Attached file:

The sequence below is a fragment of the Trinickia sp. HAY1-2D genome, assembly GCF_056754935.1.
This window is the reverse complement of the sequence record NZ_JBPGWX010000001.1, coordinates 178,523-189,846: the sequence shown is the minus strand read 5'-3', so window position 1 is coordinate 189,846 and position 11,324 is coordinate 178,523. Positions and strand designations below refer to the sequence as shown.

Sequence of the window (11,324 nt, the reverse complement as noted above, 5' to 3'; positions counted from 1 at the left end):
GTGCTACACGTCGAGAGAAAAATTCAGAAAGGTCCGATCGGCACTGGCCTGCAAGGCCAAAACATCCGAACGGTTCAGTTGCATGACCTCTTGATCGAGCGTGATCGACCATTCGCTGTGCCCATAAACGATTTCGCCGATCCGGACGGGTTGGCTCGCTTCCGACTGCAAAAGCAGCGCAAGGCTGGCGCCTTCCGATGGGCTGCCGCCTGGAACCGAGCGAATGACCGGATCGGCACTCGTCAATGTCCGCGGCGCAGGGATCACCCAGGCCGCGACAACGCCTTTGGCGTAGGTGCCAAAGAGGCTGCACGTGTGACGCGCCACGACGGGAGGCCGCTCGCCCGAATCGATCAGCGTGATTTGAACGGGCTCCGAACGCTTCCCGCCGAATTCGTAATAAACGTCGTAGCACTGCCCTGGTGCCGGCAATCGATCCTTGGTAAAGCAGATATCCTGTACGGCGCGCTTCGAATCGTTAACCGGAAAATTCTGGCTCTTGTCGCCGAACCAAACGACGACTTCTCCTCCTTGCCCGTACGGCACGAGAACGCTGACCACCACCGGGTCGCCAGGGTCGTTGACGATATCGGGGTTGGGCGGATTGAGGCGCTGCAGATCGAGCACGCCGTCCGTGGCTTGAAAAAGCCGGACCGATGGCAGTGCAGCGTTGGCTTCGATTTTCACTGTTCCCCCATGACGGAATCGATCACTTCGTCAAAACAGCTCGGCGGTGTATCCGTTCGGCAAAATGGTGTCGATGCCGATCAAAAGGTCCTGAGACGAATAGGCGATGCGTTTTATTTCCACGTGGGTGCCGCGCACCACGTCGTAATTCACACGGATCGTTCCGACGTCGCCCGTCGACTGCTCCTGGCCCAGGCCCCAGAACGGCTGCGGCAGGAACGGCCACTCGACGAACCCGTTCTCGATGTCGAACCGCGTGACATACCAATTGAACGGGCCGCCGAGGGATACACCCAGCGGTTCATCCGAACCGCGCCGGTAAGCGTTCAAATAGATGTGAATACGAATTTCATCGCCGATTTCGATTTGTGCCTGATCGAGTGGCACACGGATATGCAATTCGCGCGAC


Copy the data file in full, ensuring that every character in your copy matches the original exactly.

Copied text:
The sequence below is a fragment of the Trinickia sp. HAY1-2D genome, assembly GCF_056754935.1.
This window is the reverse complement of the sequence record NZ_JBPGWX010000001.1, coordinates 178,523-189,846: the sequence shown is the minus strand read 5'-3', so window position 1 is coordinate 189,846 and position 11,324 is coordinate 178,523. Positions and strand designations below refer to the sequence as shown.

Sequence of the window (11,324 nt, the reverse complement as noted above, 5' to 3'; positions counted from 1 at the left end):
GTGCTACACGTCGAGAGAAAAATTCAGAAAGGTCCGATCGGCACTGGCCTGCAAGGCCAAAACATCCGAACGGTTCAGTTGCATGACCTCTTGATCGAGCGTGATCGACCATTCGCTGTGCCCATAAACGATTTCGCCGATCCGGACGGGTTGGCTCGCTTCCGACTGCAAAAGCAGCGCAAGGCTGGCGCCTTCCGATGGGCTGCCGCCTGGAACCGAGCGAATGACCGGATCGGCACTCGTCAATGTCCGCGGCGCAGGGATCACCCAGGCCGCGACAACGCCTTTGGCGTAGGTGCCAAAGAGGCTGCACGTGTGACGCGCCACGACGGGAGGCCGCTCGCCCGAATCGATCAGCGTGATTTGAACGGGCTCCGAACGCTTCCCGCCGAATTCGTAATAAACGTCGTAGCACTGCCCTGGTGCCGGCAATCGATCCTTGGTAAAGCAGATATCCTGTACGGCGCGCTTCGAATCGTTAACCGGAAAATTCTGGCTCTTGTCGCCGAACCAAACGACGACTTCTCCTCCTTGCCCGTACGGCACGAGAACGCTGACCACCACCGGGTCGCCAGGGTCGTTGACGATATCGGGGTTGGGCGGATTGAGGCGCTGCAGATCGAGCACGCCGTCCGTGGCTTGAAAAAGCCGGACCGATGGCAGTGCAGCGTTGGCTTCGATTTTCACTGTTCCCCCATGACGGAATCGATCACTTCGTCAAAACAGCTCGGCGGTGTATCCGTTCGGCAAAATGGTGTCGATGCCGATCAAAAGGTCCTGAGACGAATAGGCGATGCGTTTTATTTCCACGTGGGTGCCGCGCACCACGTCGTAATTCACACGGATCGTTCCGACGTCGCCCGTCGACTGCTCCTGGCCCAGGCCCCAGAACGGCTGCGGCAGGAACGGCCACTCGACGAACCCGTTCTCGATGTCGAACCGCGTGACATACCAATTGAACGGGCCGCCGAGGGATACACCCAGCGGTTCATCCGAACCGCGCCGGTAAGCGTTCAAATAGATGTGAATACGAATTTCATCGCCGATTTCGATTTGTGCCTGATCGAGTGGCACACGGATATGCAATTCGCGCGAC